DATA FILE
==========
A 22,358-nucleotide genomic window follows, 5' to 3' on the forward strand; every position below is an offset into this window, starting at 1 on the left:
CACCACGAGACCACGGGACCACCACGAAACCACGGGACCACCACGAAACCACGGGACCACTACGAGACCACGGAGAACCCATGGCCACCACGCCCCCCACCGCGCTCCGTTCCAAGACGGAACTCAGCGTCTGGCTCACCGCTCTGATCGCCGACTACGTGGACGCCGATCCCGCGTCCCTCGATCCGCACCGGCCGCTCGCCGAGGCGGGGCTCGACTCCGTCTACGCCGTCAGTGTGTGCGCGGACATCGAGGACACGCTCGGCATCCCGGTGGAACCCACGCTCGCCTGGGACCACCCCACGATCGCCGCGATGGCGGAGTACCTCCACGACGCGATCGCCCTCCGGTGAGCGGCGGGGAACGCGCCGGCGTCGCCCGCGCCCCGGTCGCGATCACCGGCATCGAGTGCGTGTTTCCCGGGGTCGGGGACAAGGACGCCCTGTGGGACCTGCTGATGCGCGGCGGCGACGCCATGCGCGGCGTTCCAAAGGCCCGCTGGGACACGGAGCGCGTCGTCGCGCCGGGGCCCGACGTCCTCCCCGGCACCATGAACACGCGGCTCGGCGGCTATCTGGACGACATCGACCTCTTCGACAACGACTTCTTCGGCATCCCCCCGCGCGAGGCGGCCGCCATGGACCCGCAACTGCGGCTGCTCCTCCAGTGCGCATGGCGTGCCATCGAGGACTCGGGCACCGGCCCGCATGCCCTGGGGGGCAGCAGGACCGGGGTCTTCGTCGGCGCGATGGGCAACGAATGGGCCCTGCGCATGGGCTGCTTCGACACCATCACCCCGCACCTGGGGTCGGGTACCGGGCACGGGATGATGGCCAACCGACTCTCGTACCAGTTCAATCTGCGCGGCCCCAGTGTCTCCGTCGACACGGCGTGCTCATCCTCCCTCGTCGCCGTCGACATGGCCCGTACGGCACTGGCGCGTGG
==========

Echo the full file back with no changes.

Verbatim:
A 22,358-nucleotide genomic window follows, 5' to 3' on the forward strand; every position below is an offset into this window, starting at 1 on the left:
CACCACGAGACCACGGGACCACCACGAAACCACGGGACCACCACGAAACCACGGGACCACTACGAGACCACGGAGAACCCATGGCCACCACGCCCCCCACCGCGCTCCGTTCCAAGACGGAACTCAGCGTCTGGCTCACCGCTCTGATCGCCGACTACGTGGACGCCGATCCCGCGTCCCTCGATCCGCACCGGCCGCTCGCCGAGGCGGGGCTCGACTCCGTCTACGCCGTCAGTGTGTGCGCGGACATCGAGGACACGCTCGGCATCCCGGTGGAACCCACGCTCGCCTGGGACCACCCCACGATCGCCGCGATGGCGGAGTACCTCCACGACGCGATCGCCCTCCGGTGAGCGGCGGGGAACGCGCCGGCGTCGCCCGCGCCCCGGTCGCGATCACCGGCATCGAGTGCGTGTTTCCCGGGGTCGGGGACAAGGACGCCCTGTGGGACCTGCTGATGCGCGGCGGCGACGCCATGCGCGGCGTTCCAAAGGCCCGCTGGGACACGGAGCGCGTCGTCGCGCCGGGGCCCGACGTCCTCCCCGGCACCATGAACACGCGGCTCGGCGGCTATCTGGACGACATCGACCTCTTCGACAACGACTTCTTCGGCATCCCCCCGCGCGAGGCGGCCGCCATGGACCCGCAACTGCGGCTGCTCCTCCAGTGCGCATGGCGTGCCATCGAGGACTCGGGCACCGGCCCGCATGCCCTGGGGGGCAGCAGGACCGGGGTCTTCGTCGGCGCGATGGGCAACGAATGGGCCCTGCGCATGGGCTGCTTCGACACCATCACCCCGCACCTGGGGTCGGGTACCGGGCACGGGATGATGGCCAACCGACTCTCGTACCAGTTCAATCTGCGCGGCCCCAGTGTCTCCGTCGACACGGCGTGCTCATCCTCCCTCGTCGCCGTCGACATGGCCCGTACGGCACTGGCGCGTGG